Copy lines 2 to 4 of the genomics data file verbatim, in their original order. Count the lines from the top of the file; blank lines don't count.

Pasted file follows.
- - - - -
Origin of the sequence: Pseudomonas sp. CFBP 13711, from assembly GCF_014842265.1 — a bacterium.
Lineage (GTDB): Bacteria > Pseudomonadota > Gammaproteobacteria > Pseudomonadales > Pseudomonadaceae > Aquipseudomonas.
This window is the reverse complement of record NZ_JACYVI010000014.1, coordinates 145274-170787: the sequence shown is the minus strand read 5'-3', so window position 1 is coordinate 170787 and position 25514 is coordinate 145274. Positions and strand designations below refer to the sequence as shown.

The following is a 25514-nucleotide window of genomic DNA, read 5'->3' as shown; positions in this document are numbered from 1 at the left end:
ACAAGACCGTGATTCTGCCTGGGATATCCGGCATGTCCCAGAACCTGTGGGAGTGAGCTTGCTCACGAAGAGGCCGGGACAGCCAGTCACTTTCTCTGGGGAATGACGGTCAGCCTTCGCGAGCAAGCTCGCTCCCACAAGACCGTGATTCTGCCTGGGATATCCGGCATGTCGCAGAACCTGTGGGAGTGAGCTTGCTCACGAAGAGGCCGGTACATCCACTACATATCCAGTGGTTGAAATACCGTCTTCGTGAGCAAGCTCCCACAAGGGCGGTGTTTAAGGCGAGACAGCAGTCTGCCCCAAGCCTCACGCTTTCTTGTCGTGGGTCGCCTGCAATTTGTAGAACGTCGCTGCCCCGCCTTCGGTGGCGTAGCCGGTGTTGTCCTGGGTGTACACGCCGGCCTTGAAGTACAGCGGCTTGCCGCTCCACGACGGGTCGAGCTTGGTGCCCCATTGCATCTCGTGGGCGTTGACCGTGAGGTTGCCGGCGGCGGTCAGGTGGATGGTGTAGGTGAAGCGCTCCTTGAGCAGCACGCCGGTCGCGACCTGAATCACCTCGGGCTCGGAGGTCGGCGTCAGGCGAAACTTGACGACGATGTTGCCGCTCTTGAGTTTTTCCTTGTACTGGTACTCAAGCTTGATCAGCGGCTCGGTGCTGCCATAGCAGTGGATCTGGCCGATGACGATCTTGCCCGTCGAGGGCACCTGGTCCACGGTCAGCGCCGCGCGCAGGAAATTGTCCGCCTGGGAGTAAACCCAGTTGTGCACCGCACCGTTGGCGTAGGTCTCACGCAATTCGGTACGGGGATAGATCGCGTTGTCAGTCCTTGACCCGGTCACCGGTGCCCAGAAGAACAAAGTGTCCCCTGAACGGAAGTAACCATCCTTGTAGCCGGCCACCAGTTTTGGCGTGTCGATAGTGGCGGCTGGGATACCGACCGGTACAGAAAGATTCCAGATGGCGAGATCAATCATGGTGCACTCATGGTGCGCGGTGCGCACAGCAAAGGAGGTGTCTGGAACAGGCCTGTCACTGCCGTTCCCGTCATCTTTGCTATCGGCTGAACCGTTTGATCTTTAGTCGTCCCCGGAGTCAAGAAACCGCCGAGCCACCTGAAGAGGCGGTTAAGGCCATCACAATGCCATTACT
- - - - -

Lineage (GTDB): Bacteria > Pseudomonadota > Gammaproteobacteria > Pseudomonadales > Pseudomonadaceae > Aquipseudomonas.
This window is the reverse complement of record NZ_JACYVI010000014.1, coordinates 145274-170787: the sequence shown is the minus strand read 5'-3', so window position 1 is coordinate 170787 and position 25514 is coordinate 145274. Positions and strand designations below refer to the sequence as shown.

The following is a 25514-nucleotide window of genomic DNA, read 5'->3' as shown; positions in this document are numbered from 1 at the left end: